House Whip Kevin McCarthy, R-Calif., is no longer the lone Republican vying for the majority leader position Rep. Eric Cantor, R-Va., vacated earlier this week.
Idaho’s Raul Labrador, first elected in 2010 when the tea party wave swept Republicans into power in the House of Representatives, joined the contest Friday. Labrador declared Cantor’s primary defeat to a tea party upstart Tuesday meant “Americans are looking for a change in the status quo.”
“I want a House Leadership team that reflects the best of our conference,” Labrador said in a statement. “A leadership team that can bring the Republican conference together. A leadership team that can help unite and grow our party. Americans don’t believe their leaders in Washington are listening and now is the time to change that.”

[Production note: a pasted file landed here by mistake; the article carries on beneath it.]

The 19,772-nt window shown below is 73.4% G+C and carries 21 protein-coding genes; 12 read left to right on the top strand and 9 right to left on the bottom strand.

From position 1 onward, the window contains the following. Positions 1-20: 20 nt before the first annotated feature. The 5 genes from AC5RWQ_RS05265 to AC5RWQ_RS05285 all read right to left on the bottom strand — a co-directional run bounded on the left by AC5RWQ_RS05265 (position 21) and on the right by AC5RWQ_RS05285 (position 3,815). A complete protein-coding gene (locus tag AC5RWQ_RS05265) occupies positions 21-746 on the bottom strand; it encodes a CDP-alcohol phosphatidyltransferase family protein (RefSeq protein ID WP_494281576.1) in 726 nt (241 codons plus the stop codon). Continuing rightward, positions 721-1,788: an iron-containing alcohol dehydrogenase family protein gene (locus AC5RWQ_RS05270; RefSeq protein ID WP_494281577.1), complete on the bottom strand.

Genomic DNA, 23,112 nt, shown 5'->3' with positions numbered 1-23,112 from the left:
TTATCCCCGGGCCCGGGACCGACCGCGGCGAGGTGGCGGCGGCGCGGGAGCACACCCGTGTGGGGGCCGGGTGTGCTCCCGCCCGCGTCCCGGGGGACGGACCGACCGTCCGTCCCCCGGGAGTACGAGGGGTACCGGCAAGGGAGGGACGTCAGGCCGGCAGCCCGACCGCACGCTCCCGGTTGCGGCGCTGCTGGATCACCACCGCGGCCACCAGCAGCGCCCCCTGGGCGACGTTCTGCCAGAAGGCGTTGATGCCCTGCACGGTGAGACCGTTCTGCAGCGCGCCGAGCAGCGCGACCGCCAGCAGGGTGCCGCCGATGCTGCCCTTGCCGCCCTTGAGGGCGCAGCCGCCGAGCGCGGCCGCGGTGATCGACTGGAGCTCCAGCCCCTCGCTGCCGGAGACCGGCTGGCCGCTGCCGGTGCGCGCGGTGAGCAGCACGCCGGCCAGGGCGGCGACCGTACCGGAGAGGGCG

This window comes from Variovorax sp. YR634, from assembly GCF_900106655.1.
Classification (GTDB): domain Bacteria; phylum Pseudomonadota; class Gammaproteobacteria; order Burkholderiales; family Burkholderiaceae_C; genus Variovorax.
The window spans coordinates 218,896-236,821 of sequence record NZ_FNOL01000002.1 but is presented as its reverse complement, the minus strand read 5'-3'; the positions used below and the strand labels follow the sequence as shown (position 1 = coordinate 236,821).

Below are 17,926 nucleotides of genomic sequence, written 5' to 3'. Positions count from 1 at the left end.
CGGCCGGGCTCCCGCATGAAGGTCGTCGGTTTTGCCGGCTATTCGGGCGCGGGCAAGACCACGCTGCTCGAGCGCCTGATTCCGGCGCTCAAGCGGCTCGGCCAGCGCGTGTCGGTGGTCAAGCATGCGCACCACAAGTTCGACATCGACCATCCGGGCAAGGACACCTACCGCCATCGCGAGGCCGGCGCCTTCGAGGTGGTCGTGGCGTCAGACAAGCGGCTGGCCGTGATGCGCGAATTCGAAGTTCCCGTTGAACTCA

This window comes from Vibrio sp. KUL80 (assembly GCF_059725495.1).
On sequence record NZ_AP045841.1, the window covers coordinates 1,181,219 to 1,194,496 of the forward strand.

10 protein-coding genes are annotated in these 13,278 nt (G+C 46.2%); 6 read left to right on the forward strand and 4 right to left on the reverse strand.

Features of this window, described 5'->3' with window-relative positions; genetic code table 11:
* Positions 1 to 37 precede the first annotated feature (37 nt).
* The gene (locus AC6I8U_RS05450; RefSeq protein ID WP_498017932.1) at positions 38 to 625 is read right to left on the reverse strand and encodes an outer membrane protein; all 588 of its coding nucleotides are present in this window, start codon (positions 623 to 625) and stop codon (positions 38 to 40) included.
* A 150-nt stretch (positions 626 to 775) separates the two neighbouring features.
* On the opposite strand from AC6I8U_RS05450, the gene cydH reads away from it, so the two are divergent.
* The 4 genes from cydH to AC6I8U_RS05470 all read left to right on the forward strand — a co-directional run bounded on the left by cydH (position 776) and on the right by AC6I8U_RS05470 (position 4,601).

Rep. Pete Sessions of Texas dropped out of the race late Thursday night. For a few hours, McCarthy looked like a lock for the House’s No. 2 spot, but look for Labrador to make his case with the newer and more conservative members of the Republican conference.
Labrador’s entrance into the race was welcomed by tea party groups like FreedomWorks. But his bid also highlights divisions in the party over immigration reform.
Labrador was involved in bipartisan negotiations to write an immigration reform bill in the House, but dropped out of the process last year.
Ironically, in his successful primary challenge to Cantor, college professor Dave Brat, criticized his opponent as soft on immigration.
Meanwhile, McCarthy’s home district is more than one-third Hispanic, and the front-runner for the majority leader spot has supported a path to legal status for undocumented immigrants.